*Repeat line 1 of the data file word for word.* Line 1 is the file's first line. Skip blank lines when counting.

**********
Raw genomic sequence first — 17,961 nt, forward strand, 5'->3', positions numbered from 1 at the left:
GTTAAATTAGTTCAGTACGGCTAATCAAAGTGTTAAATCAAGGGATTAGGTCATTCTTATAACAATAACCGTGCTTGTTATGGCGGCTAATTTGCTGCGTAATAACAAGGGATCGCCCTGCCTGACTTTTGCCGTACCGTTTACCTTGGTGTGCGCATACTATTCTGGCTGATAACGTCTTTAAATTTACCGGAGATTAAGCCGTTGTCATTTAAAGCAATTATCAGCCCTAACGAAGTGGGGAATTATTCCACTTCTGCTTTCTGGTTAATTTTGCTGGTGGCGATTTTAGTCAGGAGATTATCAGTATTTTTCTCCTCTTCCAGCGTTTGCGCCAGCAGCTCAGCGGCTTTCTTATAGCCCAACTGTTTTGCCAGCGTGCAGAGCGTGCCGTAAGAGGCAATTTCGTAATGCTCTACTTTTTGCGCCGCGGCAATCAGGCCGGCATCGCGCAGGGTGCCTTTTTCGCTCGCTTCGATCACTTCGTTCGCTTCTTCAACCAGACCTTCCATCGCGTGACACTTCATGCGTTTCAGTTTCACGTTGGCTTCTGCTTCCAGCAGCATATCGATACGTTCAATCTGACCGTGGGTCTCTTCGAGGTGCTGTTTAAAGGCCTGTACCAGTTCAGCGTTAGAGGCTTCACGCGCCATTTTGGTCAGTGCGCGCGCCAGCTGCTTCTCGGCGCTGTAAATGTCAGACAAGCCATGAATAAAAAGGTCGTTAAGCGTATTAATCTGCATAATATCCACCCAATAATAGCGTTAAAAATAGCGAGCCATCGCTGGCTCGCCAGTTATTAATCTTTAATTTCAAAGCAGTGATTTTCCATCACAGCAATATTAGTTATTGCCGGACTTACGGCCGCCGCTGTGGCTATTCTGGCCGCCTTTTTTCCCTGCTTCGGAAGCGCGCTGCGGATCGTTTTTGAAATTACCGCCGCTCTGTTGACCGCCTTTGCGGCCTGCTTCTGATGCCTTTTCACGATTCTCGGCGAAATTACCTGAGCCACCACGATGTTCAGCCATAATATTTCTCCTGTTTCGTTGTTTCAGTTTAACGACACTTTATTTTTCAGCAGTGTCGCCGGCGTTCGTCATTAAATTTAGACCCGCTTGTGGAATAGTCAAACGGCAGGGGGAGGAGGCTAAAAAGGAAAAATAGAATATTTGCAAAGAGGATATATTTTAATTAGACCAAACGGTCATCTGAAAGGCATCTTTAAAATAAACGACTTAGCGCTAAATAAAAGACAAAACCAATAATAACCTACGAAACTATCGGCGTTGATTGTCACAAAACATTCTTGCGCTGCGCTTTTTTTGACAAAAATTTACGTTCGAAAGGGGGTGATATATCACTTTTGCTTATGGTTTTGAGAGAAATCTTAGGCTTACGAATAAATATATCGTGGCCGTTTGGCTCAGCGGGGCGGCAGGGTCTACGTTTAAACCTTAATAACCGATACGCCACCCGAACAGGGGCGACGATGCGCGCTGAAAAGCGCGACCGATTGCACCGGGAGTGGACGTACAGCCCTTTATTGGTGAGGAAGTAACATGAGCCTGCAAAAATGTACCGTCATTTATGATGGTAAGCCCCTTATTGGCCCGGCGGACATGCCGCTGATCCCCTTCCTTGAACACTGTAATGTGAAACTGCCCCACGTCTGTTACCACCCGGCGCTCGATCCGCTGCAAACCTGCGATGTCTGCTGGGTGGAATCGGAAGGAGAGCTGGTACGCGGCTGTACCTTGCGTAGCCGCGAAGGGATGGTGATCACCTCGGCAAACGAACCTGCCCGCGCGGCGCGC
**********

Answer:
Raw genomic sequence first — 17,961 nt, forward strand, 5'->3', positions numbered from 1 at the left: